An insidious metallic green menace known as the Emerald ash borer (EAB) continues its march westward…and eastward, and southward. The latest areas to join the federally regulated zone for the pest are Charlotte, Halifax, Lunenburg, Mecklenburg, and Pittsylvania Counties and the City of Danville, all in south-central Virginia. They are all at the other end of the state from areas in northern Virginia where the pest had been found previously.
But the pattern isn’t new. A look at the EAB map
of the pest’s spread reveals the “hopscotch” progression of the pest in all directions from the initial detection in southeastern Michigan. Outlying infestations are thought to have resulted from the borer hitching a ride on firewood, logs for lumber, and even nursery stock.
“For plant protection officials, conservation interests, and our industry alike, EAB is a sad case study,” said Craig Regelbrugge, vice president for government relations with the American Nursery & Landscape Association. Despite millions in federal and other funding for eradication, containment, and research, Regelbrugge explains that control efforts have been hampered by the lack of a good early detection method or a cost-effective and biologically effective area-wide treatment. Also good news: regulations are now in place requiring treatment of wood packaging, which is thought to have brought the borer to North America from Asia. But bad news too: non-compliance has been a recurring challenge.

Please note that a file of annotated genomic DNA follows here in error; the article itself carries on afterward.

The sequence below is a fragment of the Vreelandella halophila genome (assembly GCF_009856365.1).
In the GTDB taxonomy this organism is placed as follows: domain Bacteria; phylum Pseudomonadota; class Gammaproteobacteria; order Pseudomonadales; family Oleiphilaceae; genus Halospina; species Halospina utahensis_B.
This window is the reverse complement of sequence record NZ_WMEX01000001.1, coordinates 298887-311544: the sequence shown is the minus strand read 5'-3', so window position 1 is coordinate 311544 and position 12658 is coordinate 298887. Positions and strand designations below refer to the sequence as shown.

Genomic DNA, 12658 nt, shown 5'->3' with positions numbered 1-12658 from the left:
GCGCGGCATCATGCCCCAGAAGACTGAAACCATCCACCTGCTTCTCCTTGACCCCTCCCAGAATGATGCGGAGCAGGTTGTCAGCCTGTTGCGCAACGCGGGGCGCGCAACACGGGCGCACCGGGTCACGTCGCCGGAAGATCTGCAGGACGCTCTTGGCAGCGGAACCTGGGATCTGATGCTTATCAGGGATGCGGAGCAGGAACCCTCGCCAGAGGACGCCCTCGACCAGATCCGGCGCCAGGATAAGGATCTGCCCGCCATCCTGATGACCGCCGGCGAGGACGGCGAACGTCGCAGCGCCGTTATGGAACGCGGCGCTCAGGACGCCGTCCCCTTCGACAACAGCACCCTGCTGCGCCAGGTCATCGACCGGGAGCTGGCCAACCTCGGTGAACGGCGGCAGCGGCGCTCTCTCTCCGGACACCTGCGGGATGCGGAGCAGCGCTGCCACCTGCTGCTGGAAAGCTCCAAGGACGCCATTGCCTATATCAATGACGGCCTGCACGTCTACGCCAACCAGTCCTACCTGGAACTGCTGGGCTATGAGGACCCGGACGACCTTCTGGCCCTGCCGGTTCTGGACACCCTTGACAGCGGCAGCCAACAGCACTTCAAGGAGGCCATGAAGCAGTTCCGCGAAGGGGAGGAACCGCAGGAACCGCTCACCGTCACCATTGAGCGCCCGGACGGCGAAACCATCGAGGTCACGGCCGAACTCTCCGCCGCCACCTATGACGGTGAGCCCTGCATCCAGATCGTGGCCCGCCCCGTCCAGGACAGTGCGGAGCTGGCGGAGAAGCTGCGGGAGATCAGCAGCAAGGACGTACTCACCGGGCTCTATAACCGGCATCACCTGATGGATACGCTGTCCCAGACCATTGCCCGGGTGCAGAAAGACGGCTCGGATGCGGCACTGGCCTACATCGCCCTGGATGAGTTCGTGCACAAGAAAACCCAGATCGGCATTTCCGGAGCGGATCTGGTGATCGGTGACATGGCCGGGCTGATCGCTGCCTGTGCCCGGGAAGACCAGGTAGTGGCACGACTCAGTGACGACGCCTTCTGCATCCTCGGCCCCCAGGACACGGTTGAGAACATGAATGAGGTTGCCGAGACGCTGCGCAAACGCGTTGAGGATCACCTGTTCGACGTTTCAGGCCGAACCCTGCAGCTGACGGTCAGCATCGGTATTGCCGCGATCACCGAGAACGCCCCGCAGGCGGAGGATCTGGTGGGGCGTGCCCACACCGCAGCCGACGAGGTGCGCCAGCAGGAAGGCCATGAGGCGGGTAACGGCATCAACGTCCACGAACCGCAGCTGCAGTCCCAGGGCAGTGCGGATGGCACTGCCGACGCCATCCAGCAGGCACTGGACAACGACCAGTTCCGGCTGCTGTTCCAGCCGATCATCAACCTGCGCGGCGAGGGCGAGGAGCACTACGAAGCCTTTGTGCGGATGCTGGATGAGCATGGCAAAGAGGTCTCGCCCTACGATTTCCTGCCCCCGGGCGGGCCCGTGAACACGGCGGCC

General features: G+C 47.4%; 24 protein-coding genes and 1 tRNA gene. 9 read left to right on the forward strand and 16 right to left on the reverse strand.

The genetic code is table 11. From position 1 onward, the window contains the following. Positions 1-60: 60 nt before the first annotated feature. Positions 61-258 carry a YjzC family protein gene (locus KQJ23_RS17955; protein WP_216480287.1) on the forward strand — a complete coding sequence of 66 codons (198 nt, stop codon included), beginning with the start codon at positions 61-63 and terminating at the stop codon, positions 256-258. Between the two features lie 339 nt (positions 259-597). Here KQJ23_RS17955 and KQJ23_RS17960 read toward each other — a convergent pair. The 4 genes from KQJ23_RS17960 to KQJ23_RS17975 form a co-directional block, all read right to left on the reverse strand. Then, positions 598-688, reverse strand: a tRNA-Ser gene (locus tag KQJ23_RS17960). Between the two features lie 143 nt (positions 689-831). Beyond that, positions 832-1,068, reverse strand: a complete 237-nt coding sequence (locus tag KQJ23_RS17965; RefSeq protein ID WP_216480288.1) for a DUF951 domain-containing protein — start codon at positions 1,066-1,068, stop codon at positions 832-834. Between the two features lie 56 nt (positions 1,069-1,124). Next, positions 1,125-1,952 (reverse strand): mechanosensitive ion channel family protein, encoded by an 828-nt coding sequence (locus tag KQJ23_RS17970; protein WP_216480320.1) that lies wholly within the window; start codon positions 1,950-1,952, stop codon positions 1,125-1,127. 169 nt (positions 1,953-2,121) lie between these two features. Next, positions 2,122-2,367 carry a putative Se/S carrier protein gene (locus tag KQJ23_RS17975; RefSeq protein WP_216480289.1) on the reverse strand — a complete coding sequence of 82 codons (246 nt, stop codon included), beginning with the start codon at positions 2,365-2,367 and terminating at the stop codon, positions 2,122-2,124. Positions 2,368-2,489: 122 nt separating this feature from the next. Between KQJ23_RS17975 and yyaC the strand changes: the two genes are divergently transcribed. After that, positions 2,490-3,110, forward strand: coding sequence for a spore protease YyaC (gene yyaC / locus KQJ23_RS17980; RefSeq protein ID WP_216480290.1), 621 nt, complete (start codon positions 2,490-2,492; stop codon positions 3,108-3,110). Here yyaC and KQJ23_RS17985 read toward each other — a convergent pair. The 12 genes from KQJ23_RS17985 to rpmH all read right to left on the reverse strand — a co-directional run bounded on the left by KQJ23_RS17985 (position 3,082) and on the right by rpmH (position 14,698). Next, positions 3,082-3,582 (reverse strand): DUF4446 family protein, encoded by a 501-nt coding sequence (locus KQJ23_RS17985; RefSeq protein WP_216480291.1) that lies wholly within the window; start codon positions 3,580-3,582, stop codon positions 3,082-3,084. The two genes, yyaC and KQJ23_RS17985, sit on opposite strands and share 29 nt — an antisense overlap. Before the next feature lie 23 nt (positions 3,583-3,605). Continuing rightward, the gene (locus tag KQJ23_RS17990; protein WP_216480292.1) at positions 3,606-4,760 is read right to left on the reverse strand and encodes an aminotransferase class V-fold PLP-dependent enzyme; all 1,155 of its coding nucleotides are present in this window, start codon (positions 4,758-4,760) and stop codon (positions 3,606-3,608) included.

Is there any hope? To date, there has been at least some success with strategies for protecting high-value landscape trees in the genus Fraxinus
. Yet, still, EAB is “pretty much a death sentence” for most ash trees in natural areas and most managed landscapes.
In the short term, beyond individual specimen trees, areas with ash trees that are contiguous to current infestations will continue to succumb. Long-term, the best hope is that biological controls for the borer itself can be found. Breeding for resistant trees might also be possible, though very long-term. Meanwhile, it may be possible to protect geographically isolated areas the pest might not spread to on its own, like cities in the mountain West and West Coast.
That’s where the federal regulations
come in. The interstate movement of EAB-host wood and wood products from infested areas is regulated, including firewood of all hardwood species, nursery stock, green lumber, waste, compost, and chips of ash species.
updated July 25, 2012
Last week the Connecticut Agricultural Experiment Station (CAES) confirmed the discovery of Emerald Ash Borer in Prospect, CT. This marks the first finding of this pest in the state. The confirmation came from EABs recovered from a native predatory wasp nest (Cerceris fumipennis
). The wasp collects the beetles to feed its wasp larvae. Discovering EAB in this manner suggests that the beetle is well established and at a significantly high density in the Prospect region. State officials believe that EAB is established in the nearby Naugatuck State Forest as well, an area spanning nearly 5000 acres. Surveys in CT will continue and likely expand but eradication seems unlikely. The state will focus its efforts on preventing and slowing the spread of EAB throughout the state. CAES estimates that ash species (Fraxinus
spp.) make up 4-15% of its forest cover and the tree is commonly used in its urban landscapes. This discovery brings the total number of states with EAB confirmations to fifteen.